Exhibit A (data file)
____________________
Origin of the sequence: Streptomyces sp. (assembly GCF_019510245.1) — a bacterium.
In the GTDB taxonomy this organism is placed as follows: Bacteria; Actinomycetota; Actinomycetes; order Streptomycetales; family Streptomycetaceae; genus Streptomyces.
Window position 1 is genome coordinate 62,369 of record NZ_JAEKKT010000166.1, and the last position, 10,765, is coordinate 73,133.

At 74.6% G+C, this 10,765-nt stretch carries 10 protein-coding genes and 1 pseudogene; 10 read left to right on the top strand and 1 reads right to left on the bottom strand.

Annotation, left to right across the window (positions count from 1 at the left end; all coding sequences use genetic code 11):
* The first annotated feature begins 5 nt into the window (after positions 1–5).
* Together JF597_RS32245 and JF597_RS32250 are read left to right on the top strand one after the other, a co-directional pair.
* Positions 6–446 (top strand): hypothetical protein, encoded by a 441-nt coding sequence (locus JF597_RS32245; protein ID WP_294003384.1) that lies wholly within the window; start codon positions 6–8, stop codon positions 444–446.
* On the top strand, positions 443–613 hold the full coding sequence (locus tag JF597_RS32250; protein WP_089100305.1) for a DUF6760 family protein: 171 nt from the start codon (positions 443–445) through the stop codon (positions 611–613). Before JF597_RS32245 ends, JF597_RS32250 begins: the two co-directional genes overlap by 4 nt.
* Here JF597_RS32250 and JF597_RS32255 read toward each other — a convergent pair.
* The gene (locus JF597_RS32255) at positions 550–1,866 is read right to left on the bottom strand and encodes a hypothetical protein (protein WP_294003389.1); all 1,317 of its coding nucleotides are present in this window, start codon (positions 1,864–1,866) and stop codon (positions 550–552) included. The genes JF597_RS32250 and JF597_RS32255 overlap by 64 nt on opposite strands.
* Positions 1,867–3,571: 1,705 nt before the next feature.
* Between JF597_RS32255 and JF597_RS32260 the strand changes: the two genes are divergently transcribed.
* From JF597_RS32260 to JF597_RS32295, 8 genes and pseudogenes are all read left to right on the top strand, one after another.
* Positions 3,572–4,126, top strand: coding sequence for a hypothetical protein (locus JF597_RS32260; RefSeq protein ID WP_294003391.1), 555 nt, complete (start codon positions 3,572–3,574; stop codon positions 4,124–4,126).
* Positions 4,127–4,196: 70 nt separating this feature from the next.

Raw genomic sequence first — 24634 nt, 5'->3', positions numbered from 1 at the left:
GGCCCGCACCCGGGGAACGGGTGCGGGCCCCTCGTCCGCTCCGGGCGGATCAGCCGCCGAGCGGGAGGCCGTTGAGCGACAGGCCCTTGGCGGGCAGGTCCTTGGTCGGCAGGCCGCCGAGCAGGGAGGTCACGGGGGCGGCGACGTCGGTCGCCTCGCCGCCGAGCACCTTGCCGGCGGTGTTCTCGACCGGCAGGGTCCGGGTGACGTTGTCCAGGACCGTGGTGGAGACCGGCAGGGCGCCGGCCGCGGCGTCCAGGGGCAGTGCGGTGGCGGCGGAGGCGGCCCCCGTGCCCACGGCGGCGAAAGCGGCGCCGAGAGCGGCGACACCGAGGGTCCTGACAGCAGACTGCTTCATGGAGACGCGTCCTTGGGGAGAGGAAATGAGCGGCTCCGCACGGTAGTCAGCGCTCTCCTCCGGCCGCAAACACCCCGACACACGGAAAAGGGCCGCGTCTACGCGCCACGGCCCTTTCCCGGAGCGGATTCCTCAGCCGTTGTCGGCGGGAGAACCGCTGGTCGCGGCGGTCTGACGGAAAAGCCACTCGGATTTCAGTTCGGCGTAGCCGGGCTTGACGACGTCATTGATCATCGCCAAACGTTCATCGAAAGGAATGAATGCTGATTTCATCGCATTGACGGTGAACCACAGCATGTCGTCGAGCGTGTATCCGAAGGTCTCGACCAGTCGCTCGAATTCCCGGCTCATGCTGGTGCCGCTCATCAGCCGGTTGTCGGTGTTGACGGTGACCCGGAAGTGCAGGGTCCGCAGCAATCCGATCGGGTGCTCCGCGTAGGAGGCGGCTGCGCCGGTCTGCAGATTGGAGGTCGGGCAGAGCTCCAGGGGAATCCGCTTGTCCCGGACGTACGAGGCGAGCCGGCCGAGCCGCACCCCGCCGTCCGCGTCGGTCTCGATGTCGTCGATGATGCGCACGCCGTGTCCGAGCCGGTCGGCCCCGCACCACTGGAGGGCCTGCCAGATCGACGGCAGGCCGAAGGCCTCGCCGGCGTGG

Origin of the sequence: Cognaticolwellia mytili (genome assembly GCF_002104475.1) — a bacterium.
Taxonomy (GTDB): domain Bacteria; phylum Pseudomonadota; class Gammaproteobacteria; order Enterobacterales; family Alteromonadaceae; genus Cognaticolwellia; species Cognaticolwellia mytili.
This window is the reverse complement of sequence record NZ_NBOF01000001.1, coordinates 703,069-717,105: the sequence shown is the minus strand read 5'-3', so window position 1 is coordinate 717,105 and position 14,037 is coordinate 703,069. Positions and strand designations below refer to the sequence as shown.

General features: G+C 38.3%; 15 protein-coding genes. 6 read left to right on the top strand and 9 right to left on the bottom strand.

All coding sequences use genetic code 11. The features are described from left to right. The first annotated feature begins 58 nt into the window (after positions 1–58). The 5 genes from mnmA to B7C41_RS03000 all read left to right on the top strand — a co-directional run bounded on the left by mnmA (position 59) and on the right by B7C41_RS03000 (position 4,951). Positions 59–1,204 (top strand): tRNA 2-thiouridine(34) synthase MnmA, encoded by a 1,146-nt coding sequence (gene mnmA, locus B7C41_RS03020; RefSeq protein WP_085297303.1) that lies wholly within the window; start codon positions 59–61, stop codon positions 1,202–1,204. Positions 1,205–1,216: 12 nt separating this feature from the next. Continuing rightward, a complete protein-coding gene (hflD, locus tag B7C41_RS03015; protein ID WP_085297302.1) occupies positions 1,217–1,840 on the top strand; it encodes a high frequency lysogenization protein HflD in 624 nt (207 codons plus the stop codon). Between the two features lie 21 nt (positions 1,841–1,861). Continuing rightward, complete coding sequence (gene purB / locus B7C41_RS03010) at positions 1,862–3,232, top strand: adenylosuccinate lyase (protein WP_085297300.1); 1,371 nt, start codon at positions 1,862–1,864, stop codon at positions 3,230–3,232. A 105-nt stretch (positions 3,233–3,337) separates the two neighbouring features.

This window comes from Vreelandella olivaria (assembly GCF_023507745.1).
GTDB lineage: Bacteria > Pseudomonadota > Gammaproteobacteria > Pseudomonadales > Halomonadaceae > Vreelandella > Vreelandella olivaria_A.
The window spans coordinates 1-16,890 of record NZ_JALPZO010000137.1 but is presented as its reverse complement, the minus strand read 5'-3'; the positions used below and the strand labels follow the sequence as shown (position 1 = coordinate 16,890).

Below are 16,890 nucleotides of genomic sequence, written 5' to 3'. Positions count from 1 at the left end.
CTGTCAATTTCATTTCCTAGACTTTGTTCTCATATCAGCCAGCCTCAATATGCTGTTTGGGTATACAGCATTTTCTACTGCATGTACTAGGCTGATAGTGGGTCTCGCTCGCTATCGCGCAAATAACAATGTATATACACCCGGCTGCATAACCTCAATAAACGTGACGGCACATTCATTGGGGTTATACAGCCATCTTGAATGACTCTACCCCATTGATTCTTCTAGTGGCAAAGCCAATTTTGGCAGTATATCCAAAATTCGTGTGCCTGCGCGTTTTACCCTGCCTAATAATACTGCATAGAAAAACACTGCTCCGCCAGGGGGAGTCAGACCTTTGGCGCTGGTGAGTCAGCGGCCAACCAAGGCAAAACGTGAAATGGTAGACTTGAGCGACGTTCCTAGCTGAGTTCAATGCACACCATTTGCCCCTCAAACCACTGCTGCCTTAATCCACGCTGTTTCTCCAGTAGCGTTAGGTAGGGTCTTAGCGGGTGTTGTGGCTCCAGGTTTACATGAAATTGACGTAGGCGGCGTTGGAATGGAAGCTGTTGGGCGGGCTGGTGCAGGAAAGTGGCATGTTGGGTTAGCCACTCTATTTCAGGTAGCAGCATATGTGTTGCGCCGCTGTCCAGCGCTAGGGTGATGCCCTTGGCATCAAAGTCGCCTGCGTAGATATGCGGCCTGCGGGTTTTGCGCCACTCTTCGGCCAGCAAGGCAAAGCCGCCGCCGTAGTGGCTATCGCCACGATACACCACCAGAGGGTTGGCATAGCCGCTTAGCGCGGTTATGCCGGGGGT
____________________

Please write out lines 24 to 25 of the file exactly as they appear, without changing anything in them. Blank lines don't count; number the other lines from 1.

This window comes from Vreelandella olivaria (assembly GCF_023507745.1).
GTDB lineage: Bacteria > Pseudomonadota > Gammaproteobacteria > Pseudomonadales > Halomonadaceae > Vreelandella > Vreelandella olivaria_A.